Wednesday, August 5, 2009

Programming the ATtiny13 in Assembly

The Arduino introduced me to Atmel's AVR family of microcontrollers, specifically the ATmega168, which led me to purchase an AVRISP MKII ($34 from Mouser) to program off-the-shelf ATmega168s. So when I needed an IC smaller than the ATmega168, it made sense to stick with AVR microcontrollers, rather than invest in another programmer. This is how I ended up writing assembly for the ATtiny13.

I'd programmed a PIC16F877 in college (a long time ago). AVR's flavor of assembly is a bit different from Microchip's, so there were some annoying things to learn when I started programming the ATtiny13. My goal in this post is to familiarize the reader with the AVR-specific assembly grammar.

First, here's how to get set up for burning code onto your AVR microcontroller:

A breadboard, a 5V power supply (6V is the max allowable supply voltage for the ATtiny13, 2.2V is the minimum), an ATtiny13, an AVRISP MKII, and a USB cable.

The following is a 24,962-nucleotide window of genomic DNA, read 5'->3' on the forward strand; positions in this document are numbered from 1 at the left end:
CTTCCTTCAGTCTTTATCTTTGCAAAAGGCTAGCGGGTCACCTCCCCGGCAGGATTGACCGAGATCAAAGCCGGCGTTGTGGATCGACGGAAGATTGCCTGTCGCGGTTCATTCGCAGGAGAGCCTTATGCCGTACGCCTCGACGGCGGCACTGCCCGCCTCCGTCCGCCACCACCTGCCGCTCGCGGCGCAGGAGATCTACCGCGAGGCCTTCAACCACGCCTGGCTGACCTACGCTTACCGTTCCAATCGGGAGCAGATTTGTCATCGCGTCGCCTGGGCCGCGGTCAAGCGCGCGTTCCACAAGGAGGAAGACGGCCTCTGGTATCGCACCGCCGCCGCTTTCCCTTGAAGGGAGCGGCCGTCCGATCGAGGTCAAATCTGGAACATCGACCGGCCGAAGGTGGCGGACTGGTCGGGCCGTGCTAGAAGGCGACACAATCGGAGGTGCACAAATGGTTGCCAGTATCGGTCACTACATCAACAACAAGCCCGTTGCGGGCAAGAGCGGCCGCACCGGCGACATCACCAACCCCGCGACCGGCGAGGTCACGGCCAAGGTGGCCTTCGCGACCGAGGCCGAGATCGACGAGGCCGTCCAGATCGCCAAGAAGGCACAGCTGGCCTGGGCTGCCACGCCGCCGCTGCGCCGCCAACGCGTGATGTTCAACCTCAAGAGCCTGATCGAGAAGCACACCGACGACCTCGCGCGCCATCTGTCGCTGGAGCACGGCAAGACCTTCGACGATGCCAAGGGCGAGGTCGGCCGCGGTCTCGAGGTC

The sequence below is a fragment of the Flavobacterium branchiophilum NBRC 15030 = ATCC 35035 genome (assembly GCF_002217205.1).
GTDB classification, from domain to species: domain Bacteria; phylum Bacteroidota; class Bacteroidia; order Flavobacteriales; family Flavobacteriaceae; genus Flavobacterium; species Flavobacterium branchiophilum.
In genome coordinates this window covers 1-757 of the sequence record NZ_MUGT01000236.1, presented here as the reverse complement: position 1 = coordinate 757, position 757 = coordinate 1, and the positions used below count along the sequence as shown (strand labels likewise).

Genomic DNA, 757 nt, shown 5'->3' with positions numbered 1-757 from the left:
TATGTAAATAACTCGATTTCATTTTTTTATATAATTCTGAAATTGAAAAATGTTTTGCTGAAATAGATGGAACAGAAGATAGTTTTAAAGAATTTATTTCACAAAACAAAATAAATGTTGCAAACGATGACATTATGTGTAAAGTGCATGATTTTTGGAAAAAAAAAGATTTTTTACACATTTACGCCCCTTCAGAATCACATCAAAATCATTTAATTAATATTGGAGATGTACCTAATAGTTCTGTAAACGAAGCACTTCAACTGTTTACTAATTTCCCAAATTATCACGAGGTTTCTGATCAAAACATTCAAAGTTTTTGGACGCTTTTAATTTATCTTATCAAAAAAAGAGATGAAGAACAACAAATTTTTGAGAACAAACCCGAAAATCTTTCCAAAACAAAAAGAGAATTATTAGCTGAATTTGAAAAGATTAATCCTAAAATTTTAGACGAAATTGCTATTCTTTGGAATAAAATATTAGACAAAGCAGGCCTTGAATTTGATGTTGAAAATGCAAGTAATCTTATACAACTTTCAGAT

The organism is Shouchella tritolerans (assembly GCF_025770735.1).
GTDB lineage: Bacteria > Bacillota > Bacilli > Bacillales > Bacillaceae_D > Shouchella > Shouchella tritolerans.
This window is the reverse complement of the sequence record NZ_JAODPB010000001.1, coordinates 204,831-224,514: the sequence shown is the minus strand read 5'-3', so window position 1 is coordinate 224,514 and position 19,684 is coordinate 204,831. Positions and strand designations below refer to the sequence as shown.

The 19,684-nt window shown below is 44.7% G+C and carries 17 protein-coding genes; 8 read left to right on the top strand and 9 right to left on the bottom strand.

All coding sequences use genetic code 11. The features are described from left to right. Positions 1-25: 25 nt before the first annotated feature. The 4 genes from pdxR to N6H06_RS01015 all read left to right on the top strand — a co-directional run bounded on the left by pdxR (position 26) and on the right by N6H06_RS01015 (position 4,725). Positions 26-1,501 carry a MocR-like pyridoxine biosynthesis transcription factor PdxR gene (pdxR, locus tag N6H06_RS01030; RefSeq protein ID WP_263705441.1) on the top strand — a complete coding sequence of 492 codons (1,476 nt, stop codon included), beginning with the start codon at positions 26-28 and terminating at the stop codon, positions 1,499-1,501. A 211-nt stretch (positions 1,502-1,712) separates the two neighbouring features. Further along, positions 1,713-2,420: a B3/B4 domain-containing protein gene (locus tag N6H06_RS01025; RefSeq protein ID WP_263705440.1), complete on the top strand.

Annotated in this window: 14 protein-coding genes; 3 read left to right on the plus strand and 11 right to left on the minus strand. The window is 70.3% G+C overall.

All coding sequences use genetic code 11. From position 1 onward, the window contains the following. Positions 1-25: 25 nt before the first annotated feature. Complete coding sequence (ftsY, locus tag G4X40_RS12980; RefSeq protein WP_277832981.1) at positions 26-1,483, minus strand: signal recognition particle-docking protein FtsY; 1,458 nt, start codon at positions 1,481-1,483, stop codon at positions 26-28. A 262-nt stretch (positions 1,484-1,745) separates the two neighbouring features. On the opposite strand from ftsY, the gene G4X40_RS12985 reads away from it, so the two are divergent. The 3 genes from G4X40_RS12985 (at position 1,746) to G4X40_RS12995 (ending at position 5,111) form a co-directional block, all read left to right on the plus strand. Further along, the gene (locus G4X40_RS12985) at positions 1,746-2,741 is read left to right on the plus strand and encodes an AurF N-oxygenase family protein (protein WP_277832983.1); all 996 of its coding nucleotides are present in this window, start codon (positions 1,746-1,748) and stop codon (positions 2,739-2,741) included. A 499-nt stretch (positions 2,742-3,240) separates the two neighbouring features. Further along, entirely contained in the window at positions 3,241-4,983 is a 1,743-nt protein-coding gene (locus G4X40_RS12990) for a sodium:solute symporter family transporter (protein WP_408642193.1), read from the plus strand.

ATtiny13 datasheet, AVR Studio

Hardware Setup:
Place the ATtiny13 on your breadboard. Refer to page 2 of the datasheet for power/ground connections, and for identifying the four pins that connect to the AVRISP MKII programmer: RESET, MISO, MOSI, SCK. (The ATtiny13 only has 6 I/O pins, and I need to connect four of these pins to the programmer?!? Don't worry: the microcontroller I/O pins that connect to the AVRISP MKII can still be used for other purposes besides programming the microcontroller. In fact, as long as your AVRISP MKII is USB-powered by your computer, you can leave it connected to your microcontroller while you test out your newly burned code. But if you disconnect USB power to your AVRISP MKII, your microcontroller will play dead if the AVRISP MKII is still connected to it -- I learned that the hard way while demonstrating a prototype to investors!)

There's a lot of ways you can physically connect the AVRISP MKII to your ATtiny13. The AVRISP MKII has a 6-position ribbon cable connector (the six connections are RESET, MISO, MOSI, SCK, power, and ground). I started out by just poking solid wires into this connector, and connecting the other ends of the wires to the breadboard. I've improved on this with a neater, more reliable wiring job that I'll detail later.

Ready to burn: